The science of filters
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The science of filters

How do ventilation filters work, and can they help to protect us against Covid-19? Toby Cambray weighs in on the physics of a subject that is more complex and interesting than you might expect.

This article was originally published in issue 34 of Passive House Plus magazine. Want immediate access to all back issues and exclusive extra content? Click here to subscribe for as little as €10, or click here to receive the next issue free of charge

If you’ve never given it a great deal of thought you’d be forgiven for thinking that filters are very important when it comes to how our buildings can help or hinder the effort against the current pandemic. I certainly did! It turns out (at least in relation to domestic MVHR) that unless you have several infectious people coughing into the intake grille, a filter in your typical domestic MVHR system is not going to do much to protect you from Covid-19 (though it can’t hurt). But filtration is still important, as well as complicated and perhaps interesting…

There is more to how filters work than meets the eye; they aren’t simply sieves with tiny holes, although that’s one mechanism by which they work. If you look at them under a microscope, the holes in most filter media (or gaps between their fibres) are bigger than much of what they are intended to catch. Crucially, proper filter media are manufactured with an electrostatic charge applied, so particles tend to stick to the fibres if they get close enough.

It makes sense to have one filter for Covid, and another one for Corvids.

Above about 0.2 microns, particles tend to travel in straight lines, and in the same way you can’t see through a filter because the light hits one or more fibres, a particle travelling in a straight line will simply collide with a fibre. Below about 0.1 microns, a particle starts to behave more like a gas molecule, darting around according to Brownian motion. Once within the filter, all that darting around tends to make it bump into the charged fibres. The cumulative effect of these mechanisms gives an efficiency curve with a dip at about 0.1 to 0.2 microns; this size is therefore known as the ‘most penetrating particle size’ (MPPS) and is used to benchmark filters.


It turns out that a Covid-19 virus has a size almost exactly the same as the MPPS, which is bad because it means a virus is the optimum size to penetrate a filter. On the other hand, viruses generally escape the body suspended in droplets of 0.5 to 10 microns, which are larger than the MPPS, and more likely to get stopped by a filter. So how good are the different grades of filters at catching these various particles?

The answer to this question can be found in the boring-but-important standards on the subject. Anyone who has specified or designed MVHR for a passive house ought to know that the level of filtration required on the intake is F7 (or better). Here, F means fine, as opposed to M for medium and G for coarse (sic), and F7 must on average remove 80 to 90% of particles in the 0.4 micron size.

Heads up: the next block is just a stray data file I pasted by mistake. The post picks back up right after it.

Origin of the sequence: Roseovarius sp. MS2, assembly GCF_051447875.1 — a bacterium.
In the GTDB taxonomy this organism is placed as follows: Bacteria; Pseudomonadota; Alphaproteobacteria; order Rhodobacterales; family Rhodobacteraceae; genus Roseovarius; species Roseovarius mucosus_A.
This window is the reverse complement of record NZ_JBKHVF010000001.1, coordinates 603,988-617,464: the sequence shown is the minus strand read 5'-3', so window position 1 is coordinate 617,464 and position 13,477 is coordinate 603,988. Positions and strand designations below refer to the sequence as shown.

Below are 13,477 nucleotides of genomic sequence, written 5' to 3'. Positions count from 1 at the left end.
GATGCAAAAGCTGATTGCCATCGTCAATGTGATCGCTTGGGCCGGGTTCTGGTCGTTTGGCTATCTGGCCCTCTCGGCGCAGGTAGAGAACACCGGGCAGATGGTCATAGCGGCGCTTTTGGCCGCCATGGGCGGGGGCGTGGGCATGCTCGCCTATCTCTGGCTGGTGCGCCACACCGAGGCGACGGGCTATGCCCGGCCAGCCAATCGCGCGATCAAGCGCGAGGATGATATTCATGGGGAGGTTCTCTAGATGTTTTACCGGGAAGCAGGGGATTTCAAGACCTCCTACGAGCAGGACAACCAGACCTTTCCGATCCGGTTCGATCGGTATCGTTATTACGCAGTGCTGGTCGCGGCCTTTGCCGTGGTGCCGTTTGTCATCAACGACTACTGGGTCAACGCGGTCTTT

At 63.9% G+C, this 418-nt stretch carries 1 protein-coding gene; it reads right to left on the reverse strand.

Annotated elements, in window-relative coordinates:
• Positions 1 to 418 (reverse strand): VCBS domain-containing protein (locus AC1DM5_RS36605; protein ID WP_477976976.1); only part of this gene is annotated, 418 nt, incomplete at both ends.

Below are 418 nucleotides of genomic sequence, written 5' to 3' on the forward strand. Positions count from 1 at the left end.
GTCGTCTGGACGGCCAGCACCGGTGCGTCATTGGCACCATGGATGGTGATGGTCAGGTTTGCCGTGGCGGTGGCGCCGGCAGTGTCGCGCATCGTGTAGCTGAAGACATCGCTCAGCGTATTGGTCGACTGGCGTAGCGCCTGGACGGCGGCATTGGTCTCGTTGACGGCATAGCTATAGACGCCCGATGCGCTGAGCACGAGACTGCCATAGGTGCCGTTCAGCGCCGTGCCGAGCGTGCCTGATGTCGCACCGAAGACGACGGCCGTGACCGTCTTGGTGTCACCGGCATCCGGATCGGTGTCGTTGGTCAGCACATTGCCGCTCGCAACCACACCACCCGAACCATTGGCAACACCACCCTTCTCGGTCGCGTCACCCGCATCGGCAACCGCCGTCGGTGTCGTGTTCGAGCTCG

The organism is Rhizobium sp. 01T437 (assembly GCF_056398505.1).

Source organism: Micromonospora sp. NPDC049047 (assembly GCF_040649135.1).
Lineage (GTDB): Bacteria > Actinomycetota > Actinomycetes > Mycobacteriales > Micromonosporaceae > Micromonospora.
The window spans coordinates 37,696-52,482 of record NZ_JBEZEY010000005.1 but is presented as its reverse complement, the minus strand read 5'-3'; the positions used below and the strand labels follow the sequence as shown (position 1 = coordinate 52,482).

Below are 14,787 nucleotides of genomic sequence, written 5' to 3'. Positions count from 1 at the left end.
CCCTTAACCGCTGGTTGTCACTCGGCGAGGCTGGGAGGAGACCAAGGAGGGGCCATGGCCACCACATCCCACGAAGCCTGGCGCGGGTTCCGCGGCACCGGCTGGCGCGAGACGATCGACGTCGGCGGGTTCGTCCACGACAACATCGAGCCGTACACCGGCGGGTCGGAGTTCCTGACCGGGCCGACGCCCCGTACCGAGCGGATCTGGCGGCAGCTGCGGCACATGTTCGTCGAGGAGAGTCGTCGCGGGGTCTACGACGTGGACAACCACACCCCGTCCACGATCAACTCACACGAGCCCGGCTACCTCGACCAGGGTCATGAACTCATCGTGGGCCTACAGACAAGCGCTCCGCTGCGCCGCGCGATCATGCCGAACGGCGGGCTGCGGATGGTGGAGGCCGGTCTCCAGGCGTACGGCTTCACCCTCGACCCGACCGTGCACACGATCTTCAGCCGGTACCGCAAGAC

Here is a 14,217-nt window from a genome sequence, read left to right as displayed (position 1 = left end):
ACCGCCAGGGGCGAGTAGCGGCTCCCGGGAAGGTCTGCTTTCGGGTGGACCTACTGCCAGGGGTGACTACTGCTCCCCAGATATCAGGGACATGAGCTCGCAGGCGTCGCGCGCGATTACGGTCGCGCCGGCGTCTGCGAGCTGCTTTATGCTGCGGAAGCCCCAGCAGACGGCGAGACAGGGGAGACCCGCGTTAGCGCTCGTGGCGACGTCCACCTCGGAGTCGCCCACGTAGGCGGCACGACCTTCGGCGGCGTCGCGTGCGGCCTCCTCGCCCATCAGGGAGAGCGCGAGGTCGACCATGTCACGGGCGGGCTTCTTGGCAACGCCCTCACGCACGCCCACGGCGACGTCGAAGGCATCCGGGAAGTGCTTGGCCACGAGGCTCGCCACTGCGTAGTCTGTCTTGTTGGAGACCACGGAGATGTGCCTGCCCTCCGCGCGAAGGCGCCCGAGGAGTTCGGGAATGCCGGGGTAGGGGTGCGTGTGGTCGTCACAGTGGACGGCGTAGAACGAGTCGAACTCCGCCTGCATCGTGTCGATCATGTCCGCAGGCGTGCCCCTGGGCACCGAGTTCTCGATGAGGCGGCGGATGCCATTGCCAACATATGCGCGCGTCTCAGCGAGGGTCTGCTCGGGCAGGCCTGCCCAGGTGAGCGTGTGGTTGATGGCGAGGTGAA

G4 is the standard spec for domestic filters, and what you get if you don’t specify a grade. These are therefore typical in non-passive house applications. However, G filters have an efficiency of less than 40% with respect to 0.4 micron particles, so clearly can’t be relied upon to remove the finer particles that are bad for our health. To be clear, G filters are only really intended to protect equipment from larger particles which could damage fan blades etc.

Also, it’s common in commercial buildings to cascade filters, so the incoming air is passed through more than one filter, starting coarse and becoming more fine. This helps the fine filters focus on what they are best at, leaving the job of catching flies, leaves and dead birds to less costly filters. It makes sense to have one filter for Covid, and another one for Corvids.

It’s also worth pointing out that the standard setting out the G, M, and F classifications (BS EN 779) has been superseded by one that is more fit for purpose. As usual with changes in standards, it takes time for updates to become widely adopted in practice. Brave souls might summon the energy to wade through the 164 pages that make up BS EN 16890, but failing that, you might consider swapping F7 for ePM1 60% and G4 for Coarse 70% in your documentation. The categories are not directly equivalent because the test method is different, but they are generally comparable and should yield better performance because the new test looks at a broader spectrum of particle size.

There is a huge amount to this topic and I’ve barely scratched the surface here. Pressure drop is a very important aspect for example, and one reason to avoid over-specification of filters. I started out on this column thinking I’d mug up a bit on filters and write something about the importance of filters in combatting the current pandemic. Instead, I found myself going down a rabbit hole with less relevance to protection against Covid-19 but learning a lot along the way. I can only hope that someone else out there finds this useful, interesting or both!